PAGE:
Never May the Fruit Be Picked

- 1892-1950
Never, never may the fruit be plucked from the bough
And gathered into barrels.
He that would eat of love must eat it where it hangs.
Though the branches bend like reeds,
Though the ripe fruit splash in the grass or wrinkle on the tree,
He that would eat of love may bear away with him
Only what his belly can hold,
Nothing in the apron,
Nothing in the pockets.
Never, never may the fruit be gathered from the bough
And harvested in barrels.
The winter of love is a cellar of empty bins,
In an orchard soft with rot.

More by Edna St. Vincent Millay

Witch-Wife

She is neither pink nor pale,
    And she never will be all mine;
She learned her hands in a fairy-tale,
    And her mouth on a valentine.

She has more hair than she needs;
    In the sun 'tis a woe to me!
And her voice is a string of colored beads,
    Or steps leading into the sea.

She loves me all that she can, 
    And her ways to my ways resign; 
But she was not made for any man, 
    And she never will be all mine.

The Suicide

"Curse thee, Life, I will live with thee no more!
Thou hast mocked me, starved me, beat my body sore!
And all for a pledge that was not pledged by me,
I have kissed thy crust and eaten sparingly
That I might eat again, and met thy sneers
With deprecations, and thy blows with tears,—
Aye, from thy glutted lash, glad, crawled away,
As if spent passion were a holiday!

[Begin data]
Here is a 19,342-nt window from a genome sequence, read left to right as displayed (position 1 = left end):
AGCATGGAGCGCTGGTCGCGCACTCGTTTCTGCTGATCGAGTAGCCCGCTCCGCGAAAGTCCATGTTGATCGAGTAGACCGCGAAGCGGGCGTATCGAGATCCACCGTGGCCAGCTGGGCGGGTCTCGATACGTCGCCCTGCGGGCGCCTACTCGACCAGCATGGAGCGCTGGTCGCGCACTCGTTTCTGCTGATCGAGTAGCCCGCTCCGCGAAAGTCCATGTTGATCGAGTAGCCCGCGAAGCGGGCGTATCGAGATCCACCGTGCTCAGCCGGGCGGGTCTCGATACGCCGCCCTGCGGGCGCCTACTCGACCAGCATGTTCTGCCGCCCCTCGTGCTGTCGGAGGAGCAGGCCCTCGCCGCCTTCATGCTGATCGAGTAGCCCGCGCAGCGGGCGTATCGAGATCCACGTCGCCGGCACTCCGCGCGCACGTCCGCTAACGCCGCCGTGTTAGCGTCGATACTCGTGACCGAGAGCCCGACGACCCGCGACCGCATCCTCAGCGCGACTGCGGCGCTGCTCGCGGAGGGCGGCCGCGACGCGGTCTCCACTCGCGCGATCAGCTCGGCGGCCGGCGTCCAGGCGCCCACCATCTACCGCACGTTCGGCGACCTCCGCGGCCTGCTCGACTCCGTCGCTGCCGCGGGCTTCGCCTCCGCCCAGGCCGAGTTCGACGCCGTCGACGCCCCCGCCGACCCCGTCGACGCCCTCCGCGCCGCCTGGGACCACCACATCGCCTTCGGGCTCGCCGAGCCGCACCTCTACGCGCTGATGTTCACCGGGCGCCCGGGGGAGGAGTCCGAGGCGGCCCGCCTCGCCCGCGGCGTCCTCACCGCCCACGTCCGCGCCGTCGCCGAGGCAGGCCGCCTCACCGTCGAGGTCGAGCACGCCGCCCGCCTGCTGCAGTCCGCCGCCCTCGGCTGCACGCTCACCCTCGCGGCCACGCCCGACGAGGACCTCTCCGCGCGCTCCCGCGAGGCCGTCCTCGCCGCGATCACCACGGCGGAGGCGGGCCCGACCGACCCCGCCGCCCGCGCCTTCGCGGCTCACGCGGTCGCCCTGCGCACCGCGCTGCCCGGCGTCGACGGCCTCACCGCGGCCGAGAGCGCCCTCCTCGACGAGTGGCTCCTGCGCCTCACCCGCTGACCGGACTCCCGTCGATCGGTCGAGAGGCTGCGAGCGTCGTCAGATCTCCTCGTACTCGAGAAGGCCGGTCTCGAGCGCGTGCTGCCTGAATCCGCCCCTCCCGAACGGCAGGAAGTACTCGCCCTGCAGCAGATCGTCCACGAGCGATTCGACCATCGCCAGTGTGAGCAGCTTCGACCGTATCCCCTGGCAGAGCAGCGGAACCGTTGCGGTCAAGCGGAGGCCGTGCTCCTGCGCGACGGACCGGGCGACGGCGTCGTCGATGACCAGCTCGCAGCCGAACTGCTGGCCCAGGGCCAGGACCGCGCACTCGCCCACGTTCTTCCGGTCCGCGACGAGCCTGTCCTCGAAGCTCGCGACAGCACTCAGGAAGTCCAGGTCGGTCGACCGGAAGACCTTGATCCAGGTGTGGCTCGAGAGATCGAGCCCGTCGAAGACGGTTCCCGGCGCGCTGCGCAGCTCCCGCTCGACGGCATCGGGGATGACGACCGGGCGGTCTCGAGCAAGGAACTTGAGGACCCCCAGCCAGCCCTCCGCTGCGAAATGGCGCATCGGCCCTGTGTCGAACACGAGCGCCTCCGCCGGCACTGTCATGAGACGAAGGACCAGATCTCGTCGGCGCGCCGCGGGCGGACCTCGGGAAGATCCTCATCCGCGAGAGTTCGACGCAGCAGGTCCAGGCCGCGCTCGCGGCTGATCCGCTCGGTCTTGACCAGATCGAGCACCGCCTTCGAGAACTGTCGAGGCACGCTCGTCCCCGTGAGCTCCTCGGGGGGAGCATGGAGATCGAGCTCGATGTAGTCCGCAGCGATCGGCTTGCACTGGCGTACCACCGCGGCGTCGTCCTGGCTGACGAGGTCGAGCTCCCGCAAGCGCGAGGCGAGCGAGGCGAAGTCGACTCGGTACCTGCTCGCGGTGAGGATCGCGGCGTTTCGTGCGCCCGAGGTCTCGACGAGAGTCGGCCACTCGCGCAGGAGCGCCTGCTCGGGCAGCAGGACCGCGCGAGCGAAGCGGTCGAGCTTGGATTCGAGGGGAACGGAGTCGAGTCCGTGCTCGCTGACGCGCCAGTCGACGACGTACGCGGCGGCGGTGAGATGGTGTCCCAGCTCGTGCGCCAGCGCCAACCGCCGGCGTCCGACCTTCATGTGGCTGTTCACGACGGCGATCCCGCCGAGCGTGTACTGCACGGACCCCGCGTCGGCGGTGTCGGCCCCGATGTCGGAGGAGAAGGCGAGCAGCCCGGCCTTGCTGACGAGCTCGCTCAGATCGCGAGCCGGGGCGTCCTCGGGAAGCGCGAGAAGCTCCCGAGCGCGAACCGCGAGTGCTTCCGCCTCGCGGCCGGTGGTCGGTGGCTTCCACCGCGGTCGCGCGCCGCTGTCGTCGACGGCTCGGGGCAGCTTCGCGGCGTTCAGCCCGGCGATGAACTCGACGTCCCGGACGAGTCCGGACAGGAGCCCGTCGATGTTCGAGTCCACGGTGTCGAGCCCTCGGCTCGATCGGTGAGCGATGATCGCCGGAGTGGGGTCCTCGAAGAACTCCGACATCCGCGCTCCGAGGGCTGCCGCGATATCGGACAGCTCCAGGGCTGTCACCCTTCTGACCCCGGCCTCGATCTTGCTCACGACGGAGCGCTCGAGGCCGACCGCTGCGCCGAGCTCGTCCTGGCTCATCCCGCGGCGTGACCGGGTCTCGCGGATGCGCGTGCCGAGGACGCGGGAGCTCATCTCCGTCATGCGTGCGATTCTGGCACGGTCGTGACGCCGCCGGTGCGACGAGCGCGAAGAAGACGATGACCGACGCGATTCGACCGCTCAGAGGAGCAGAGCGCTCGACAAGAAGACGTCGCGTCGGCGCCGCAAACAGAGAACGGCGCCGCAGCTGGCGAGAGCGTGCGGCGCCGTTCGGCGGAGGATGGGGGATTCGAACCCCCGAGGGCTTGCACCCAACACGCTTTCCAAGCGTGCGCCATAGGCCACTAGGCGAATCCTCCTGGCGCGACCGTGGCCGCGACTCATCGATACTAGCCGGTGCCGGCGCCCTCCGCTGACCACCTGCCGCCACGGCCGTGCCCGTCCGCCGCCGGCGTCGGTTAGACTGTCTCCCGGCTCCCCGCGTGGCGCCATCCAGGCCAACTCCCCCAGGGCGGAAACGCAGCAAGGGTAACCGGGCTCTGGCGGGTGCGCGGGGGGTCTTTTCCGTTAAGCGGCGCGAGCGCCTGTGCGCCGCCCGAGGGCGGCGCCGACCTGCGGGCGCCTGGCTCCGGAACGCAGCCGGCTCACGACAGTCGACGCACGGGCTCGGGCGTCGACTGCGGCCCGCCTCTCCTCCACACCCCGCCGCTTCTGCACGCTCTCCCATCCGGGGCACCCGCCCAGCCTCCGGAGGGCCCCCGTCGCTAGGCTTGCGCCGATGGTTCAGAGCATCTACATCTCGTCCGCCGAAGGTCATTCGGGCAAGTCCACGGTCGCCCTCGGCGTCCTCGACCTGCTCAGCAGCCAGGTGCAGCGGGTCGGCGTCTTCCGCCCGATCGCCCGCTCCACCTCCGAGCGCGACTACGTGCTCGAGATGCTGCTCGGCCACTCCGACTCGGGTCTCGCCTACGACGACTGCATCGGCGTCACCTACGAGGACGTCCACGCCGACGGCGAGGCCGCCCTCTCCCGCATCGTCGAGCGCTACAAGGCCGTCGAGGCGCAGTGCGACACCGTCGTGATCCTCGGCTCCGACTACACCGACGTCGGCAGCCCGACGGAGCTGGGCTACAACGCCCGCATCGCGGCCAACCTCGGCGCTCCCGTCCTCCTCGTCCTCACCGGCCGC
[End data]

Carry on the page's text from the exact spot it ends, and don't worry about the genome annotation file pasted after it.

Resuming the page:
And now I go. Nor threat, nor easy vow
Of tardy kindness can avail thee now
With me, whence fear and faith alike are flown;
Lonely I came, and I depart alone,
And know not where nor unto whom I go;
But that thou canst not follow me I know."

Thus I to Life, and ceased; but through my brain
My thought ran still, until I spake again:

"Ah, but I go not as I came,—no trace
Is mine to bear away of that old grace
I brought! I have been heated in thy fires,
Bent by thy hands, fashioned to thy desires,
Thy mark is on me! I am not the same
Nor ever more shall be, as when I came.
Ashes am I of all that once I seemed.
In me all's sunk that leapt, and all that dreamed
Is wakeful for alarm,—oh, shame to thee,
For the ill change that thou hast wrought in me,
Who laugh no more nor lift my throat to sing
Ah, Life, I would have been a pleasant thing
To have about the house when I was grown
If thou hadst left my little joys alone!
I asked of thee no favor save this one:
That thou wouldst leave me playing in the sun!
And this thou didst deny, calling my name
Insistently, until I rose and came.
I saw the sun no more.—It were not well
So long on these unpleasant thoughts to dwell,
Need I arise to-morrow and renew
Again my hated tasks, but I am through
With all things save my thoughts and this one night,
So that in truth I seem already quite
Free,and remote from thee,—I feel no haste
And no reluctance to depart; I taste
Merely, with thoughtful mien, an unknown draught,
That in a little while I shall have quaffed."

Thus I to Life, and ceased, and slightly smiled,
Looking at nothing; and my thin dreams filed
Before me one by one till once again
I set new words unto an old refrain:

"Treasures thou hast that never have been mine!
Warm lights in many a secret chamber shine
Of thy gaunt house, and gusts of song have blown
Like blossoms out to me that sat alone!
And I have waited well for thee to show
If any share were mine,—and now I go
Nothing I leave, and if I naught attain
I shall but come into mine own again!"

Thus I to Life, and ceased, and spake no more,
But turning, straightway, sought a certain door
In the rear wall. Heavy it was, and low
And dark,—a way by which none e'er would go
That other exit had, and never knock
Was heard thereat,—bearing a curious lock
Some chance had shown me fashioned faultily,
Whereof Life held content the useless key,
And great coarse hinges, thick and rough with rust,
Whose sudden voice across a silence must,
I knew, be harsh and horrible to hear,—